How many pupils will you teach?
Many instructors work at driving schools because it gives them a sense of security.
It’s a big school, they have all the work and you’ll always be busy, right?
I’ve worked at driving schools where I was struggling to get more than 30 hours a week and yet when I went into the office they were still signing up more and more trainees.
A school being bigger could just mean the work is spread more thinly amongst all the instructors.
A driving school makes money from their instructors paying a weekly franchise fee. They’re often more interested in taking on more instructors, not more pupils. I’ve even heard of schools with more instructors than pupils!
There are many reasons why you’re more secure working alone but that’s for another page.
The next massive blow to your income
You have probably noticed how in the above examples I multiplied the weekly income by 52.
Yes, that means you won’t ever have a holiday! You’re working every week of every year for the rest of your life.
Some schools give you one or two franchise free weeks a year but remember that you won’t be earning money during those two weeks.
The biggest catch of all
The 40k is the amount of money you bring in, not the amount you keep for yourself.
Out of that 40k income you have to pay for:
- Your franchise
- Your car (sometimes this is extra to a franchsie)
- Pupils (some schools charge you per pupil)
- Insurance (it’s not always included in the franchise)
- Advertising (I had a franchise where they told us we were expected to advertise ourselves!)
- Cancellations when pupils refuse to pay and you lose the money
If we take the average driving school franchise costing £150 a week and times that by 50 weeks of the year it comes to £7,500.
On a 40 hour week your fuel would be around £4000 a year. Fuel of course depends on your car and area but that’s about what it’ll be based on January 2020 fuel prices.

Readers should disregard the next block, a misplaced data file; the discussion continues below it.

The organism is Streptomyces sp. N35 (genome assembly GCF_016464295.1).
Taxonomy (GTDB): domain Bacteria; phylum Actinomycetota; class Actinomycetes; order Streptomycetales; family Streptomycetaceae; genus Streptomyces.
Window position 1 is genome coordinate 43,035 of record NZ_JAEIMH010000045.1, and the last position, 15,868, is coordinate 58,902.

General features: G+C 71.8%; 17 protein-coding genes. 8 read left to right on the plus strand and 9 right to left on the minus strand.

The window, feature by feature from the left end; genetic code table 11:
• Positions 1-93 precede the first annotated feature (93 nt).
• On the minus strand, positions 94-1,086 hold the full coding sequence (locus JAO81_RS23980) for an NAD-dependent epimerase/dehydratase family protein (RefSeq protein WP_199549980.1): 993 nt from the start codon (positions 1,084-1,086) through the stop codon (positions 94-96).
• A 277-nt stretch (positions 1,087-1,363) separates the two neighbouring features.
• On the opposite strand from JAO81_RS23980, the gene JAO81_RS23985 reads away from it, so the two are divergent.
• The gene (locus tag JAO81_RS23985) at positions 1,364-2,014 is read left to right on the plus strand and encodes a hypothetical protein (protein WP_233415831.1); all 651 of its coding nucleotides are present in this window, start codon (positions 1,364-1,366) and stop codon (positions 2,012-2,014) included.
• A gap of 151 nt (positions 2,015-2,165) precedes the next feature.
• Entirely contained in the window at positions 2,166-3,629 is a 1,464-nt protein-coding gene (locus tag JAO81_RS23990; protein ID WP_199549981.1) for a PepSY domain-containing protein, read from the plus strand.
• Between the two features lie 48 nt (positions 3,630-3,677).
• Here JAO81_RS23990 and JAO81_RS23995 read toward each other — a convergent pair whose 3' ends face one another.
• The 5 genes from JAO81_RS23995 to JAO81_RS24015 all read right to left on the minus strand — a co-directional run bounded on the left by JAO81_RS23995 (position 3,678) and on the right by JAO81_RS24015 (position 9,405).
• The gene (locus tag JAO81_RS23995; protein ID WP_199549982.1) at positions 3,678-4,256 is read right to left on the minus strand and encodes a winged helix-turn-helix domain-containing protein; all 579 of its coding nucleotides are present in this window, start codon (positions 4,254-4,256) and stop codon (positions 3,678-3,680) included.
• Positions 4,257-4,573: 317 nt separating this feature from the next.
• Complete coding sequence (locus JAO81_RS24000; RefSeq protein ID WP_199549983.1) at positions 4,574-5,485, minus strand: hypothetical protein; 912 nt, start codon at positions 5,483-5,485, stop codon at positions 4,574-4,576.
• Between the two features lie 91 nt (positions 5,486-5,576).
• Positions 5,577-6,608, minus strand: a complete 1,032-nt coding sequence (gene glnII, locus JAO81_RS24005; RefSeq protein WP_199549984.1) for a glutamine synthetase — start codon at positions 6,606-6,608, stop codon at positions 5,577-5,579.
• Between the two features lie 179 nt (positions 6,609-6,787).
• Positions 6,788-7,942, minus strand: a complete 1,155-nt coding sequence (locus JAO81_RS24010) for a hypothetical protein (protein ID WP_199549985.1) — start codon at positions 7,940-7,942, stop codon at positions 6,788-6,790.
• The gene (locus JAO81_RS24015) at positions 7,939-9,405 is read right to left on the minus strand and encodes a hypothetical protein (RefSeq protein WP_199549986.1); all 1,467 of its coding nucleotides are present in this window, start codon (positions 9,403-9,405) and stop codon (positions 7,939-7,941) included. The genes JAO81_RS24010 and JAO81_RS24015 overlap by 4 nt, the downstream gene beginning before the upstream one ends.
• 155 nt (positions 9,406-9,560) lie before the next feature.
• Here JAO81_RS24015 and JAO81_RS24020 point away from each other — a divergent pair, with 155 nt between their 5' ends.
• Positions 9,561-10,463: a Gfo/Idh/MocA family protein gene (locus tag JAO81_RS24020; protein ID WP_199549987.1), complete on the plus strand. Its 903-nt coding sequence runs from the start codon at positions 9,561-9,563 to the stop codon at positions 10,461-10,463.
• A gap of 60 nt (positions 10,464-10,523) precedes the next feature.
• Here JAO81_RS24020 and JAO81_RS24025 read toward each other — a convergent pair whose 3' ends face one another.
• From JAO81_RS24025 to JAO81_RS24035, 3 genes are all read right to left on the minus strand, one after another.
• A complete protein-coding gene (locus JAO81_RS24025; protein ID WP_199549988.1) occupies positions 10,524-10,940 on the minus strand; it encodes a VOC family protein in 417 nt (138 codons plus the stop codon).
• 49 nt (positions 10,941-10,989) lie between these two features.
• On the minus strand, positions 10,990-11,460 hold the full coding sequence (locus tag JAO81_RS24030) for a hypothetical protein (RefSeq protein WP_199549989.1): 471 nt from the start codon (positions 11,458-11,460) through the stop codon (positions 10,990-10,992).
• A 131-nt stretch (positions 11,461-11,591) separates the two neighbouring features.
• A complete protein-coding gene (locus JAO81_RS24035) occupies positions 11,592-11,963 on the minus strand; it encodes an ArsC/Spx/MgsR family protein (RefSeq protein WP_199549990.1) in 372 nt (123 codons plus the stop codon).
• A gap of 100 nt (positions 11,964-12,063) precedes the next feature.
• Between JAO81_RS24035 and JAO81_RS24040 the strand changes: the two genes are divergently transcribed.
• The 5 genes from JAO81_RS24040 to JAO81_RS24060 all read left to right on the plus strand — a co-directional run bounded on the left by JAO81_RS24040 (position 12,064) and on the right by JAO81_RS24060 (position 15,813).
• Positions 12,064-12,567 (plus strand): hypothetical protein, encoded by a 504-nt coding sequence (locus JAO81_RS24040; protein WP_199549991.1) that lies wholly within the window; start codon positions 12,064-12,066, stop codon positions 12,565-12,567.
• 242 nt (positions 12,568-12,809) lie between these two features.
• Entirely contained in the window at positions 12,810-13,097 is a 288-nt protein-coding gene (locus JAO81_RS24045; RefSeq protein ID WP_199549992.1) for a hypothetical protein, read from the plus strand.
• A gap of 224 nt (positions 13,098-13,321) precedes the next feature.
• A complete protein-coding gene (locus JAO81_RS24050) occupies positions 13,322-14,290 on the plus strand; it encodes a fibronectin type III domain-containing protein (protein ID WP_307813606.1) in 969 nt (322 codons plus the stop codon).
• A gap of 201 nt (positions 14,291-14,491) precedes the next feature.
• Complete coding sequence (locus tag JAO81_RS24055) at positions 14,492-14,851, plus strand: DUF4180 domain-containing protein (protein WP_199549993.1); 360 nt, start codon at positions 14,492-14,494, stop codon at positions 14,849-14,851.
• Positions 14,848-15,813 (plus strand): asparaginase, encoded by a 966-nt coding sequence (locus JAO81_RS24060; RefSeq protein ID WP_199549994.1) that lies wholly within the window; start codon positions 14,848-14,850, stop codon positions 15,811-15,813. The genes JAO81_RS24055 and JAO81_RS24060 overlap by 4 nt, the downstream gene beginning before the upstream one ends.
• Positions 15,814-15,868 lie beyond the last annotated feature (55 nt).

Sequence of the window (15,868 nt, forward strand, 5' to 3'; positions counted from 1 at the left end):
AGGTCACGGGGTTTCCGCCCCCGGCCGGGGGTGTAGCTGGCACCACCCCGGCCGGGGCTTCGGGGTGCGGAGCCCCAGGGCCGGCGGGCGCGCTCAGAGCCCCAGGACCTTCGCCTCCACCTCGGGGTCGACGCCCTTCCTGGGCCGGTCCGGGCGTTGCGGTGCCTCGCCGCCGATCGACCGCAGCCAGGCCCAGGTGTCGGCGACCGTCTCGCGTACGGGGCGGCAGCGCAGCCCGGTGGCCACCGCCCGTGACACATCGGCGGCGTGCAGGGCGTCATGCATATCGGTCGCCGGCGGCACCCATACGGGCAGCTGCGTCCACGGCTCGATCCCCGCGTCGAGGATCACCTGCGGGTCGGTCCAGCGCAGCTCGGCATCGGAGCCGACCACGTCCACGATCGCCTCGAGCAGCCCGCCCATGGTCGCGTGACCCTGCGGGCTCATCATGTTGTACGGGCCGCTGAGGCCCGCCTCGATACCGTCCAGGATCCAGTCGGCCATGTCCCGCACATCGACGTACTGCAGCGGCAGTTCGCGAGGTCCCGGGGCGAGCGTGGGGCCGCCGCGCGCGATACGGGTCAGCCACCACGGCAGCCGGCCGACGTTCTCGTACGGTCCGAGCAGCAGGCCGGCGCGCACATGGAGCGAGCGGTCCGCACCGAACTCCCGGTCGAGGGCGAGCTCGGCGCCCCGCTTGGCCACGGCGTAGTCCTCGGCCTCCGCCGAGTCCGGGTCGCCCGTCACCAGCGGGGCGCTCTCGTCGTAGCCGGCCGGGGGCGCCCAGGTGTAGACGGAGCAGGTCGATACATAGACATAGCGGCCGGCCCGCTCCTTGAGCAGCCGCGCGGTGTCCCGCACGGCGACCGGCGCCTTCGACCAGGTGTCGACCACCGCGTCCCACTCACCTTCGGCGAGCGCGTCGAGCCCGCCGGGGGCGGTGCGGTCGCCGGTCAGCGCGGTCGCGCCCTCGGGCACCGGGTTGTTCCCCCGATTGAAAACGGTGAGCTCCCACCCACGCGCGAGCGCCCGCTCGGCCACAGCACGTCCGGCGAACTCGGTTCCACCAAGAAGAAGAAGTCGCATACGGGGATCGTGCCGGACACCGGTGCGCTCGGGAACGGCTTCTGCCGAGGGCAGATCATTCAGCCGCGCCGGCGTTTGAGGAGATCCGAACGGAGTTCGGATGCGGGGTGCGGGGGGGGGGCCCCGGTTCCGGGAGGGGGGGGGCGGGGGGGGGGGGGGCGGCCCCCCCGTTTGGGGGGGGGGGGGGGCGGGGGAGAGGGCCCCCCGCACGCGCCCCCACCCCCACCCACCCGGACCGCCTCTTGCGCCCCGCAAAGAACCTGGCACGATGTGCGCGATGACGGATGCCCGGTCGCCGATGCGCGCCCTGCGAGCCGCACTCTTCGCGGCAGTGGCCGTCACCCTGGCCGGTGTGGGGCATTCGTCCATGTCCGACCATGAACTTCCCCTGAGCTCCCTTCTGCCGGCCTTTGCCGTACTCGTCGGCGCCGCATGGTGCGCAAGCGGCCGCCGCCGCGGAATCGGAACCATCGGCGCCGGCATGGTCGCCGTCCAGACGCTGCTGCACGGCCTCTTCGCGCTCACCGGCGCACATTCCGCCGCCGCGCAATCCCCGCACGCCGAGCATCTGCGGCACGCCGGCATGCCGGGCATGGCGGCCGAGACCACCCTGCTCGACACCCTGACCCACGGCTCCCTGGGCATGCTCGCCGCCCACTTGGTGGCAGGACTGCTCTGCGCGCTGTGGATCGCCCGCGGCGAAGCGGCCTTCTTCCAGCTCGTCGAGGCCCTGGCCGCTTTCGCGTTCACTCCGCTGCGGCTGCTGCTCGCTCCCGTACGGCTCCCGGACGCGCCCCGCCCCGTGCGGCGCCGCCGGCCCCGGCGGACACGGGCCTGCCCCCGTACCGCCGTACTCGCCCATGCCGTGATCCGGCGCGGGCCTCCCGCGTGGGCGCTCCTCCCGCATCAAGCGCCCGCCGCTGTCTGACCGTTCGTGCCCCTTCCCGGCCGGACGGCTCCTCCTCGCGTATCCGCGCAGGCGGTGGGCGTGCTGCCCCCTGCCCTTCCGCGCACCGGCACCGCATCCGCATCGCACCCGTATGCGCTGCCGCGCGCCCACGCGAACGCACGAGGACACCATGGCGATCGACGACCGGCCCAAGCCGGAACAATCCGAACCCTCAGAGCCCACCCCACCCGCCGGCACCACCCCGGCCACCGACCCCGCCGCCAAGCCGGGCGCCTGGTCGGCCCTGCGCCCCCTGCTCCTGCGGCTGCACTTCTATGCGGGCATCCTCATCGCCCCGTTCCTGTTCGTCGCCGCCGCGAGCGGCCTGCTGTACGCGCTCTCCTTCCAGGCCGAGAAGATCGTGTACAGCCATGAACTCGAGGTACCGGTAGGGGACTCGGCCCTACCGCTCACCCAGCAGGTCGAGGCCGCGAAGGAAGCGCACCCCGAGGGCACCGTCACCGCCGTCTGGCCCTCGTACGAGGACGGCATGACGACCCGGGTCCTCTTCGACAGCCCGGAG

Just those two things alone mean you have to take £11,500 out of your income.
Even if you earnt £40,000 you’d now be down to £28,500.
We haven’t even deducted income tax and national insurance yet either. On an income of £28,500 that would be around £5000.
So how much does a top driving instructor earn?
Here are my accounts for the year ending 2019.
Consider that I have all these advantages due to me being popular, experienced and skilled:
- I pay no franchise
- I pay nothing for advertising
- There are no free lessons or discounts
- I get lots of pupils
- I make money from videos
With all that, in the financial year ending April 2019 my driving school earned a total of…
£21,000 after expenses, before tax.
So why would anyone be a driving instructor?
You may wonder why I’m telling you all this. Aren’t I spoiling it for myself by putting people off doing ADI training?
No because the figure above of me earning £21,000 was based on me working just 4 hours a day: that’s 930am to 1130 and then 1pm to 3pm Monday to Saturday.
Wouldn’t you like a job where you could work just 4 hours a day like that?
I also have the use of a car, can work when I choose (I work a Saturday instead of evenings) and there are many other perks too like meeting great people all the time.
I could work evenings and be earning another £10,000 a year but even then I’m only on £31,000. Still nowhere near £40,000!
It is a great job but don’t do it if you want to be rich.
If you can accept that then you’ll love it like I do.
Just don’t go expecting 40k, OK?